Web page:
Seated Barbell Wrist Curl

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Seated Wrist Curl Exercise (Wrist Flexion)

Isolating the forearms, seated barbell wrist curl exercise is of great benefit to anyone carrying out lifting motions, either in the workplace or in a competitive setting. This is the basic forearm exercise.

You can perform wrist curls with either a barbell or dumbbells. Also, this exercise can be done in a seated position, with forearms resting on your thighs (or against the bench) and hands extending over your knees (over the edge of a bench), or while standing upright.

How To Perform Seated Barbell Wrist Curl – Proper Technique

STARTING POSITION (SETUP): Sit in the middle of a flat bench with your legs straddling the bench. Hold a barbell with your hands about 6 inches (15 cm) apart, palms facing up (underhand grip) – as you would if performing a standing barbell curl.  Bend over at the waist, and place the backs of your forearms against the bench, with your hands and wrists over the edge. You can also perform seated barbell wrist curls while kneeling with your forearms resting across the width of a bench and your hands free or so that your forearms are resting across the tops of your thighs and the barbell is over the ends of your knees. Begin with your wrists extended so that your hands are below your forearms. Use an open grip (your thumbs on the same side of the bar as your fingers). Let the barbell roll from your palms onto your fingers—this is the starting point.

Seated Barbell Wrist Curl

Seated Barbell Wrist Curl

ACTION (MOVEMENT): While keeping your arms stationary (as well as the rest of your body), flex your wrists as far as possible to lift the bar up and toward your upper arms in a short range of motion. Stop when your wrists won’t go any higher. Pause briefly in this fully contracted position (squeeze your forearms), and then lower the bar back down until your wrists are fully extended again. Seated barbell wrist curls are better performed using a thumbless grip, with your thumbs positioned underneath the bar.

Your forearms may be supported in different positions:

  • Between your legs on a flat bench (shown on the image above)
  • On the incline pad of a preacher bench
  • On top of your thighs while seated on a bench. Sit on a bench with your forearms resting on your thighs horizontally or tilting slightly downward with your wrists at the end of your knees and your hands free. Follow the instructions given above.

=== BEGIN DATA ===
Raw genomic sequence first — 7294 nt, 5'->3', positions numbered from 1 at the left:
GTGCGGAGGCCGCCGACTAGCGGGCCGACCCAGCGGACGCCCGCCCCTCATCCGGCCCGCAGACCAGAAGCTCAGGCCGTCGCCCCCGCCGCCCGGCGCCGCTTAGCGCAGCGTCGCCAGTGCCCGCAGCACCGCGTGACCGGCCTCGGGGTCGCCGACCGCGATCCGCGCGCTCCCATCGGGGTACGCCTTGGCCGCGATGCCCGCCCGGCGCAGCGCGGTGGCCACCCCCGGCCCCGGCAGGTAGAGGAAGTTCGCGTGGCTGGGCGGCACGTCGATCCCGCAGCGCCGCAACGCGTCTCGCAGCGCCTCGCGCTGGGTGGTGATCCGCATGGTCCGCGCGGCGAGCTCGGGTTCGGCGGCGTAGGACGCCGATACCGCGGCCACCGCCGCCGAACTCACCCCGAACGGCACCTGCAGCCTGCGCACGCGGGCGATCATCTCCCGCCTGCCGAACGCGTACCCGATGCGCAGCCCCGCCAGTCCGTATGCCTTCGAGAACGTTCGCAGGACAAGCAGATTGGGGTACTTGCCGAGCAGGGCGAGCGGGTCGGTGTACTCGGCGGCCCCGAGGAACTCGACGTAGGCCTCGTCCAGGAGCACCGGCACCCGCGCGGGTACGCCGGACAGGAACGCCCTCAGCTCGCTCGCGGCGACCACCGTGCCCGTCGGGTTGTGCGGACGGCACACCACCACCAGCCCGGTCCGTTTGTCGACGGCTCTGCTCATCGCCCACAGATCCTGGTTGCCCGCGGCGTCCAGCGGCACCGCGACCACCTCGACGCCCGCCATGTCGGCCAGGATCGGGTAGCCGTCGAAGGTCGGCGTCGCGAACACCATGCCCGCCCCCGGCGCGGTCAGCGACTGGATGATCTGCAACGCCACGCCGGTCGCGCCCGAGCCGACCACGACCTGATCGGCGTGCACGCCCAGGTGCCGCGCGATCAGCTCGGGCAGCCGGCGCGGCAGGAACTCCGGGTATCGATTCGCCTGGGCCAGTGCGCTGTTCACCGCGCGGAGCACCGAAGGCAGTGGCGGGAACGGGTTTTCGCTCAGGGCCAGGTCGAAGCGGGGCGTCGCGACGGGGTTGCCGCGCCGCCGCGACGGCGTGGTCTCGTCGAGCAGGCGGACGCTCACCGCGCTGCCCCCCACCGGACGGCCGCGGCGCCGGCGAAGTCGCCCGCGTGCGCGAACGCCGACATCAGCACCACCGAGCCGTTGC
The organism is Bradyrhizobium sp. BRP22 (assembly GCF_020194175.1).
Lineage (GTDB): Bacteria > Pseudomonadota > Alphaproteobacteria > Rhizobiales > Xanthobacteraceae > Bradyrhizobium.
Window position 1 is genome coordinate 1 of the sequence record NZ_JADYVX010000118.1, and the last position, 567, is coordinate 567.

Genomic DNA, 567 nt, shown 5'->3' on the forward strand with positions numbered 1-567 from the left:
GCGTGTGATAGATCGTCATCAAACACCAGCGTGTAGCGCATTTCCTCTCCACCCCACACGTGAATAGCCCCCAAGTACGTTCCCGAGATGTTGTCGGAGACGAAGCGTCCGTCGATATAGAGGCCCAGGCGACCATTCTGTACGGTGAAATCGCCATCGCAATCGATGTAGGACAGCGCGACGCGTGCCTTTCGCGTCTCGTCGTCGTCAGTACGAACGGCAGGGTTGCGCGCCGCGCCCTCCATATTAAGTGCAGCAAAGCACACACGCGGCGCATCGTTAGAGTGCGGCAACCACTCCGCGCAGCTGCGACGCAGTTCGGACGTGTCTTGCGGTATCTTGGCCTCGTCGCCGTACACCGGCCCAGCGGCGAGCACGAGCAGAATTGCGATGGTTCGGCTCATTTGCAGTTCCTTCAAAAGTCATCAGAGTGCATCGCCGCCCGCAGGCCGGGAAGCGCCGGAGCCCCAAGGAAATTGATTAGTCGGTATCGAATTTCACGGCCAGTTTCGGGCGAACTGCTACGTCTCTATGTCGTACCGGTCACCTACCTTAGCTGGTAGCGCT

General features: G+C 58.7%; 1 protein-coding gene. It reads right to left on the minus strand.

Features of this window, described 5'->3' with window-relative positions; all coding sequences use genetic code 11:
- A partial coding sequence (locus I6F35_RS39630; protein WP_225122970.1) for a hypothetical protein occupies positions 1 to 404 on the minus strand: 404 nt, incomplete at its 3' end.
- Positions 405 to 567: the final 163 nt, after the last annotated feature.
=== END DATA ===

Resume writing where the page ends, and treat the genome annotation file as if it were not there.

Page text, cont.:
Seated Wrist Curls - Forearms on top of your thighs while seated on a bench

Seated Wrist Curls – Forearms on top of your thighs while seated on a bench

Seated Barbell Wrist Curl – Tips & Tricks

  • The ideal hand spacing is shoulder width or slightly narrower.
  • Seated barbell wrist curl requires an underhand (supinated) grip with the palms facing upward. Your thumbs may grip under or over the bar, depending on personal preference.
  • Start with light weight until you get the feel for this exercise. With such a narrow grip, it takes practice to keep the bar in balance as you raise and lower it.
  • When you return to the start position, allow the barbell to roll all the way down into your fingertips and then repeat. In other words, let the bar roll down your hands so that it settles in your fingers. This will provide a slightly greater stretch in the forearms.
  • Avoid excessive speed, movement in your upper torso, or movement of your forearms from your legs.
  • Stabilize by firmly pushing your elbows into your legs (or the bench, if you choose to kneel on the floor and rest your forearms across a bench) and by keeping your forearms parallel.
  • Changing the position of your forearms in relation to the floor alters the resistance and adjust the focus of the exercise. When your forearms are flat and parallel to the floor, resistance is maximal at the beginning and decreases as the bar is lifted upwards. When your forearms make an angle with the floor, such that your elbows are higher than your wrists, resistance is minimal at the start and increases as the bar is curled up. This second variation is more effective at maximizing forearm contraction.
  • This is not a power exercise that needs to be done explosively. The muscles in your forearms were made for endurance, so you should do this exercise slowly.
  • Seated barbell wrist curl is better performed using a thumbless grip, with your thumbs positioned underneath the bar.
  • Your elbows should not move, and the backs of your forearms should remain in contact with your thighs or a bench. By moving only your wrists, you isolate your forearm muscles. If you move your entire arm, you get help from other muscles.

Muscles Involved in Seated Barbell Wrist Curls

Target muscles: Wrist flexors

Main muscles (target muscles): flexor carpi ulnaris, flexor carpi radialis and palmaris longus
Secondary muscles: finger flexors (deep and superficial, flexor pollicis longus)
Antagonists: extensor carpi ulnaris, extensor digitorum

Seated Barbell Wrist Curl Variations

All two versions are very similar as far as their muscle focus; try them all to discover which one is the most comfortable and works the best for you.

  • Use dumbbells, either lifting both simultaneously or one at a time (dumbbell wrist curl).
  • Perform the exercise with your forearms resting on the incline pad of a preacher bench (preacher bench wrist curls).

Advanced Tip

As with standing wrist curls, let the bar settle into your fingers at the bottom of each rep for a greater stretch.

Seated Wrist Curl Substitutes

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